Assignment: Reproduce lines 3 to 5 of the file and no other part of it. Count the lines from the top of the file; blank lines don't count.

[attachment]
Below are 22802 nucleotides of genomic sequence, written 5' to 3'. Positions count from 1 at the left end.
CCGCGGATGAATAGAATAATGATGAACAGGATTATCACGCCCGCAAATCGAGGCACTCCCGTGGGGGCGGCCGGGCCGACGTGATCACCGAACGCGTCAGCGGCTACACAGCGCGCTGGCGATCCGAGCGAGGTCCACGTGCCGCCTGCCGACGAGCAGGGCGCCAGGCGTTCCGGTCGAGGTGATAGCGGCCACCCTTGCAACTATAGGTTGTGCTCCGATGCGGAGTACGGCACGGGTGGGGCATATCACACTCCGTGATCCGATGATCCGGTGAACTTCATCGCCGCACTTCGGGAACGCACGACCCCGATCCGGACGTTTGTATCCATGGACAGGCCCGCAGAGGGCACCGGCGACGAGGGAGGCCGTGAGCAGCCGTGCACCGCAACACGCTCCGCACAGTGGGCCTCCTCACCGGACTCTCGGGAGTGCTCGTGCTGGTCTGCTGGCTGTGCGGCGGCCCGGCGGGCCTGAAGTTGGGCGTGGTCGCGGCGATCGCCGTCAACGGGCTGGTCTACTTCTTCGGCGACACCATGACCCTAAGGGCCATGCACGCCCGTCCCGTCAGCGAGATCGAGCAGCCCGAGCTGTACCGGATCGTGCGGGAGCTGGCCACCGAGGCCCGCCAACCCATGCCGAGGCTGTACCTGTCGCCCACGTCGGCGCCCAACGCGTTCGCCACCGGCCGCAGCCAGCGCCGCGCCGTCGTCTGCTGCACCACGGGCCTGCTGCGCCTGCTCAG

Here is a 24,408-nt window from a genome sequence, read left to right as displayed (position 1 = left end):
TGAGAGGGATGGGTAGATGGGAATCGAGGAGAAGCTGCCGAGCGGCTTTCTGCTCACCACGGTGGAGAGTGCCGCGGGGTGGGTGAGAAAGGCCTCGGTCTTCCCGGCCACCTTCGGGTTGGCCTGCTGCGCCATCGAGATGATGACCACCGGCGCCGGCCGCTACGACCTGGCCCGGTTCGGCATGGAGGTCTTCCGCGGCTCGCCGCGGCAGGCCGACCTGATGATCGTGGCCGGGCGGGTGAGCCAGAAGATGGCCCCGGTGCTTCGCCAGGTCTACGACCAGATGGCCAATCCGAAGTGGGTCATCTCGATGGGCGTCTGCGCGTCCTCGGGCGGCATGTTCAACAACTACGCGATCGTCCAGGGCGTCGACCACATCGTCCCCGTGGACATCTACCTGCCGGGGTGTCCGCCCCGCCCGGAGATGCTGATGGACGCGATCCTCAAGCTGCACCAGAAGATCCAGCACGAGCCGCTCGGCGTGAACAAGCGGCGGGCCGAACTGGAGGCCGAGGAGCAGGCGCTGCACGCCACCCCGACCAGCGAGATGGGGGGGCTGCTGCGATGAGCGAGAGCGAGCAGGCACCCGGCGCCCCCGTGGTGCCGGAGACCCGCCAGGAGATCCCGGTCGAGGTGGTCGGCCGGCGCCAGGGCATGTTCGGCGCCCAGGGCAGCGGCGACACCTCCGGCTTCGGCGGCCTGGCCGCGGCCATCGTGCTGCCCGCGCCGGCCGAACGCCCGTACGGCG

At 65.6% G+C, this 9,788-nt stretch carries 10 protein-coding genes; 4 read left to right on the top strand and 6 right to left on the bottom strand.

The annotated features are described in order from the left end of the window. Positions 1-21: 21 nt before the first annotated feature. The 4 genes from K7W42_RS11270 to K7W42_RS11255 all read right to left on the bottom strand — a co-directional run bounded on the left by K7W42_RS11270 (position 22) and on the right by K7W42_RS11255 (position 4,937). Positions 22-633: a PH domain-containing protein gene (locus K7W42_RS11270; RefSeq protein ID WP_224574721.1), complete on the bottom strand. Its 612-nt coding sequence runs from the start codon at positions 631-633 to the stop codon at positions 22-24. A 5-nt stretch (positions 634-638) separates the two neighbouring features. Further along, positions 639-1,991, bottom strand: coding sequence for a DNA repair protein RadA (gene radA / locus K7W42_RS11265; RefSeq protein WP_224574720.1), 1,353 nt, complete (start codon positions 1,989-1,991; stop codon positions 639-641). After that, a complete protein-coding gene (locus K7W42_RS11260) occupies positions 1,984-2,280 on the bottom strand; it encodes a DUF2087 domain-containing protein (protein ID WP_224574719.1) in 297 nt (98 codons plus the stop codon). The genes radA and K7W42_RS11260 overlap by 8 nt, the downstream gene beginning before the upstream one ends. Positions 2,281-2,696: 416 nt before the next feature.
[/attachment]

Here is a 24,408-nt window from a genome sequence, read left to right as displayed (position 1 = left end):
TGAGAGGGATGGGTAGATGGGAATCGAGGAGAAGCTGCCGAGCGGCTTTCTGCTCACCACGGTGGAGAGTGCCGCGGGGTGGGTGAGAAAGGCCTCGGTCTTCCCGGCCACCTTCGGGTTGGCCTGCTGCGCCATCGAGATGATGACCACCGGCGCCGGCCGCTACGACCTGGCCCGGTTCGGCATGGAGGTCTTCCGCGGCTCGCCGCGGCAGGCCGACCTGATGATCGTGGCCGGGCGGGTGAGCCAGAAGATGGCCCCGGTGCTTCGCCAGGTCTACGACCAGATGGCCAATCCGAAGTGGGTCATCTCGATGGGCGTCTGCGCGTCCTCGGGCGGCATGTTCAACAACTACGCGATCGTCCAGGGCGTCGACCACATCGTCCCCGTGGACATCTACCTGCCGGGGTGTCCGCCCCGCCCGGAGATGCTGATGGACGCGATCCTCAAGCTGCACCAGAAGATCCAGCACGAGCCGCTCGGCGTGAACAAGCGGCGGGCCGAACTGGAGGCCGAGGAGCAGGCGCTGCACGCCACCCCGACCAGCGAGATGGGGGGGCTGCTGCGATGAGCGAGAGCGAGCAGGCACCCGGCGCCCCCGTGGTGCCGGAGACCCGCCAGGAGATCCCGGTCGAGGTGGTCGGCCGGCGCCAGGGCATGTTCGGCGCCCAGGGCAGCGGCGACACCTCCGGCTTCGGCGGCCTGGCCGCGGCCATCGTGCTGCCCGCGCCGGCCGAACGCCCGTACGGCG

At 65.6% G+C, this 9,788-nt stretch carries 10 protein-coding genes; 4 read left to right on the top strand and 6 right to left on the bottom strand.